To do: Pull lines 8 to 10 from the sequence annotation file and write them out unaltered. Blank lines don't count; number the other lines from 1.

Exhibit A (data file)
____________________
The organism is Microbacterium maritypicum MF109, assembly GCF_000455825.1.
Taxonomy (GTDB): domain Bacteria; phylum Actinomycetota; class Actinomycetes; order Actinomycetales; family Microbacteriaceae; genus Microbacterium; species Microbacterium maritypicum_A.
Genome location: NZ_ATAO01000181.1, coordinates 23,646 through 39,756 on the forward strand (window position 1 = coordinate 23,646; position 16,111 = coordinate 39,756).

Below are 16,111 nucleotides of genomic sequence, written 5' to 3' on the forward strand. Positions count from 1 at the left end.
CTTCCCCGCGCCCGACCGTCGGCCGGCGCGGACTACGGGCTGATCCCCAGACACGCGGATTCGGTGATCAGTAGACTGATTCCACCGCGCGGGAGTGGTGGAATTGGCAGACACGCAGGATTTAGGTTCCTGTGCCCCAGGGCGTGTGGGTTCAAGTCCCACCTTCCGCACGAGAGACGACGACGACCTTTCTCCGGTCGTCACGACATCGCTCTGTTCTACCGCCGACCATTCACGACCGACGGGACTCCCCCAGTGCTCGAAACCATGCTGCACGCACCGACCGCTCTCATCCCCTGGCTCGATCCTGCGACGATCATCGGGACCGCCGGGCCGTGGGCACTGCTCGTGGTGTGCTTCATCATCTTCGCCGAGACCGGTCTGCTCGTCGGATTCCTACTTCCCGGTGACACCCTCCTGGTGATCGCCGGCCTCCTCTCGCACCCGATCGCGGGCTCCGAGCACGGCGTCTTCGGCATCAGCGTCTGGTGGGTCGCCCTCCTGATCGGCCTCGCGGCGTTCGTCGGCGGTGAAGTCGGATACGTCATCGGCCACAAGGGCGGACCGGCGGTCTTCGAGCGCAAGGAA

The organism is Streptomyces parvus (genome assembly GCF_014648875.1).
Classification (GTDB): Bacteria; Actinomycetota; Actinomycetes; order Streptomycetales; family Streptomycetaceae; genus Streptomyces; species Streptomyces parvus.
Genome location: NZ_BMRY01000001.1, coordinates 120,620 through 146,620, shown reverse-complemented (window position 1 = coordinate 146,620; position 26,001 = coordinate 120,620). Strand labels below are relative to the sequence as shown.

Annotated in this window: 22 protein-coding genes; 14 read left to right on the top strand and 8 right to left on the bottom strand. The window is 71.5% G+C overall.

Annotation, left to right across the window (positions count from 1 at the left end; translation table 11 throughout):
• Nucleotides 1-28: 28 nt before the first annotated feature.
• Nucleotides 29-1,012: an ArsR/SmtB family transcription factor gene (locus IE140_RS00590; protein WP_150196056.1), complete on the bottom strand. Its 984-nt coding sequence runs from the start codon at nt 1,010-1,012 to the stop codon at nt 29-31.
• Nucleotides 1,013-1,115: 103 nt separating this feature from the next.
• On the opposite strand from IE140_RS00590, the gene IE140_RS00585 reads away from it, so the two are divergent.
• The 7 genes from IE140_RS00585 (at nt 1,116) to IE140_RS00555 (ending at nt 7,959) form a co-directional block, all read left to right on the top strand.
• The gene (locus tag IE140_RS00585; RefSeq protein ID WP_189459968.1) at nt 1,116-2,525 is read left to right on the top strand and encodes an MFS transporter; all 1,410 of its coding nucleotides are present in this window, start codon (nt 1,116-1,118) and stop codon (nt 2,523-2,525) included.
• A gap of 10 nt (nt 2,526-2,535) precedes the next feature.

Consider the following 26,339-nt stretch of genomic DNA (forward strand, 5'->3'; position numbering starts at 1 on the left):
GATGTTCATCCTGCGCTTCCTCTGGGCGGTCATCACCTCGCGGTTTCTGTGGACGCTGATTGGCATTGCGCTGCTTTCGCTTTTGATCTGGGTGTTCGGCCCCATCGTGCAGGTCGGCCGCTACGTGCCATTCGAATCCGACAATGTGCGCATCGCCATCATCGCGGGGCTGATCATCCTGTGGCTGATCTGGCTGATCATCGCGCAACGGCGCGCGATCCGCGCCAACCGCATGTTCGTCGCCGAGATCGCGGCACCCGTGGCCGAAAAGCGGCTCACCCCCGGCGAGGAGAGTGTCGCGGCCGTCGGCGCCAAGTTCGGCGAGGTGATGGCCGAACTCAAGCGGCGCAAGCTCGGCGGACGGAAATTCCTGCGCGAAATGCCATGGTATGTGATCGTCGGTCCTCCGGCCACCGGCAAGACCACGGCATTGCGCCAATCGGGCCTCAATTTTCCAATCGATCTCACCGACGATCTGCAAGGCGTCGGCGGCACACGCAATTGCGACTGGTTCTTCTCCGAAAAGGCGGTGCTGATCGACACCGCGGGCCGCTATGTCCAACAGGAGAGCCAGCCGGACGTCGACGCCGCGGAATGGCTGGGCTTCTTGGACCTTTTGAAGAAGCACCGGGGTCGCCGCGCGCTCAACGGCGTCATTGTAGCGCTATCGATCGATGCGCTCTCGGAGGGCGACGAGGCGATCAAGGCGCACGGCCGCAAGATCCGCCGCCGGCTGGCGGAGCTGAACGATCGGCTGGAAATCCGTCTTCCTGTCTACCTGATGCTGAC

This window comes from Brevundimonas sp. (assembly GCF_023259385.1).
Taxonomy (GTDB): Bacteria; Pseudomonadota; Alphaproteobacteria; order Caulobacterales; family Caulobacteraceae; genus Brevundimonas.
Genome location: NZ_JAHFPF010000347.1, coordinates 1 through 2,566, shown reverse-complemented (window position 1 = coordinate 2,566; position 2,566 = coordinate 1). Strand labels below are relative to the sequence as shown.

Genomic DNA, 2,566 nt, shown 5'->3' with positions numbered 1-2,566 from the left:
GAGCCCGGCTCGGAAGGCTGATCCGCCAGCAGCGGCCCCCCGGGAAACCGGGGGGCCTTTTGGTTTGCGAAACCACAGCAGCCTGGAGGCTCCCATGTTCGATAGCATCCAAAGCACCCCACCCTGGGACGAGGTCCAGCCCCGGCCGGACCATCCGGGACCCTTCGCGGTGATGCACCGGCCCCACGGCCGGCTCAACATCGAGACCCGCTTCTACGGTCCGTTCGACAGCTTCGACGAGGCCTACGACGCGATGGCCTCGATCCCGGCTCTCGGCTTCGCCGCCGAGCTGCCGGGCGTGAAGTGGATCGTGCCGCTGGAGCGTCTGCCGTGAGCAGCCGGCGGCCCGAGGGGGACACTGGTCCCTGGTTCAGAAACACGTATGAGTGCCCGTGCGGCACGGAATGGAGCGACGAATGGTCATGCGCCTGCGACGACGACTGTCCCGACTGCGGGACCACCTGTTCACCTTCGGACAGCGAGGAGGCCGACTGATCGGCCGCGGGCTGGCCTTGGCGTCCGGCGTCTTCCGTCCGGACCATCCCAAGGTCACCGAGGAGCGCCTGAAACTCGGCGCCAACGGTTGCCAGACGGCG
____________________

Genome location: NZ_BMRY01000001.1, coordinates 120,620 through 146,620, shown reverse-complemented (window position 1 = coordinate 146,620; position 26,001 = coordinate 120,620). Strand labels below are relative to the sequence as shown.

Annotated in this window: 22 protein-coding genes; 14 read left to right on the top strand and 8 right to left on the bottom strand. The window is 71.5% G+C overall.

Annotation, left to right across the window (positions count from 1 at the left end; translation table 11 throughout):